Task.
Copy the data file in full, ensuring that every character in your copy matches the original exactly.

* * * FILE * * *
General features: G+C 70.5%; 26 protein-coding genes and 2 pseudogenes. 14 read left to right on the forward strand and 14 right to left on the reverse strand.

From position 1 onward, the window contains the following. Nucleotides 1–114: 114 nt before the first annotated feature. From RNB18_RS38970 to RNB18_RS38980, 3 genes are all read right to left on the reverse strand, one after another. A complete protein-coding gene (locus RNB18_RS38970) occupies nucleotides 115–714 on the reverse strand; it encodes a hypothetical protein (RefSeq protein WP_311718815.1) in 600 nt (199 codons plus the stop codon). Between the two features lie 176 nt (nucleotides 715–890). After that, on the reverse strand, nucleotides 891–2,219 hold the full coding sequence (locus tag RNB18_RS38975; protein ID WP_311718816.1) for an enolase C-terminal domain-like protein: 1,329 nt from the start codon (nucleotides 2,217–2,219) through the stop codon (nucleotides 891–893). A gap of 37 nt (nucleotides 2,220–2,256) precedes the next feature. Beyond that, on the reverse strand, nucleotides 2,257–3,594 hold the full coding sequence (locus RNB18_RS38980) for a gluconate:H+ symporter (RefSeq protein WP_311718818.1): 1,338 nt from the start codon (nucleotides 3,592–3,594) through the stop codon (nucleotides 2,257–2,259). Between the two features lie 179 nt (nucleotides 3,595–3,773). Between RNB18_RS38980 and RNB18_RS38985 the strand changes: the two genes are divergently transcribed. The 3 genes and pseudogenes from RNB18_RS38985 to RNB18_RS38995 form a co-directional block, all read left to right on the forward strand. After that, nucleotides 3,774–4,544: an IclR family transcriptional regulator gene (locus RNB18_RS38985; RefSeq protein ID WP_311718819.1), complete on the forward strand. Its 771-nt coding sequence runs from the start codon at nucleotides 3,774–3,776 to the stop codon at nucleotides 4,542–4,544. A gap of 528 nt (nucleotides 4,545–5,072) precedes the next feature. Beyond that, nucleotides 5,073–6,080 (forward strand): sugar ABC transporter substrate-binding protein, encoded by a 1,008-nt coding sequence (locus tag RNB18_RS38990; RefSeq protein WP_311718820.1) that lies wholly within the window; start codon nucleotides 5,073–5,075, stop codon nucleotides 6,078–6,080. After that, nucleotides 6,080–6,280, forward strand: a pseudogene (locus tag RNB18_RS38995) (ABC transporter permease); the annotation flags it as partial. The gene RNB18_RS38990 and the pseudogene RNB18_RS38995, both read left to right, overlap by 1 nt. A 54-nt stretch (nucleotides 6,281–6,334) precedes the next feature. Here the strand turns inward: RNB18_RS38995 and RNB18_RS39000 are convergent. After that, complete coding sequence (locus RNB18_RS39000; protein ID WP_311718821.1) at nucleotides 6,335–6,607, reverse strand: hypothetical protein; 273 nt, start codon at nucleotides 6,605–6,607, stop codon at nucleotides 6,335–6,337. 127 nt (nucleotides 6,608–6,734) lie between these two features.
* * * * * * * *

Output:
General features: G+C 70.5%; 26 protein-coding genes and 2 pseudogenes. 14 read left to right on the forward strand and 14 right to left on the reverse strand.

From position 1 onward, the window contains the following. Nucleotides 1–114: 114 nt before the first annotated feature. From RNB18_RS38970 to RNB18_RS38980, 3 genes are all read right to left on the reverse strand, one after another. A complete protein-coding gene (locus RNB18_RS38970) occupies nucleotides 115–714 on the reverse strand; it encodes a hypothetical protein (RefSeq protein WP_311718815.1) in 600 nt (199 codons plus the stop codon). Between the two features lie 176 nt (nucleotides 715–890). After that, on the reverse strand, nucleotides 891–2,219 hold the full coding sequence (locus tag RNB18_RS38975; protein ID WP_311718816.1) for an enolase C-terminal domain-like protein: 1,329 nt from the start codon (nucleotides 2,217–2,219) through the stop codon (nucleotides 891–893). A gap of 37 nt (nucleotides 2,220–2,256) precedes the next feature. Beyond that, on the reverse strand, nucleotides 2,257–3,594 hold the full coding sequence (locus RNB18_RS38980) for a gluconate:H+ symporter (RefSeq protein WP_311718818.1): 1,338 nt from the start codon (nucleotides 3,592–3,594) through the stop codon (nucleotides 2,257–2,259). Between the two features lie 179 nt (nucleotides 3,595–3,773). Between RNB18_RS38980 and RNB18_RS38985 the strand changes: the two genes are divergently transcribed. The 3 genes and pseudogenes from RNB18_RS38985 to RNB18_RS38995 form a co-directional block, all read left to right on the forward strand. After that, nucleotides 3,774–4,544: an IclR family transcriptional regulator gene (locus RNB18_RS38985; RefSeq protein ID WP_311718819.1), complete on the forward strand. Its 771-nt coding sequence runs from the start codon at nucleotides 3,774–3,776 to the stop codon at nucleotides 4,542–4,544. A gap of 528 nt (nucleotides 4,545–5,072) precedes the next feature. Beyond that, nucleotides 5,073–6,080 (forward strand): sugar ABC transporter substrate-binding protein, encoded by a 1,008-nt coding sequence (locus tag RNB18_RS38990; RefSeq protein WP_311718820.1) that lies wholly within the window; start codon nucleotides 5,073–5,075, stop codon nucleotides 6,078–6,080. After that, nucleotides 6,080–6,280, forward strand: a pseudogene (locus tag RNB18_RS38995) (ABC transporter permease); the annotation flags it as partial. The gene RNB18_RS38990 and the pseudogene RNB18_RS38995, both read left to right, overlap by 1 nt. A 54-nt stretch (nucleotides 6,281–6,334) precedes the next feature. Here the strand turns inward: RNB18_RS38995 and RNB18_RS39000 are convergent. After that, complete coding sequence (locus RNB18_RS39000; protein ID WP_311718821.1) at nucleotides 6,335–6,607, reverse strand: hypothetical protein; 273 nt, start codon at nucleotides 6,605–6,607, stop codon at nucleotides 6,335–6,337. 127 nt (nucleotides 6,608–6,734) lie between these two features.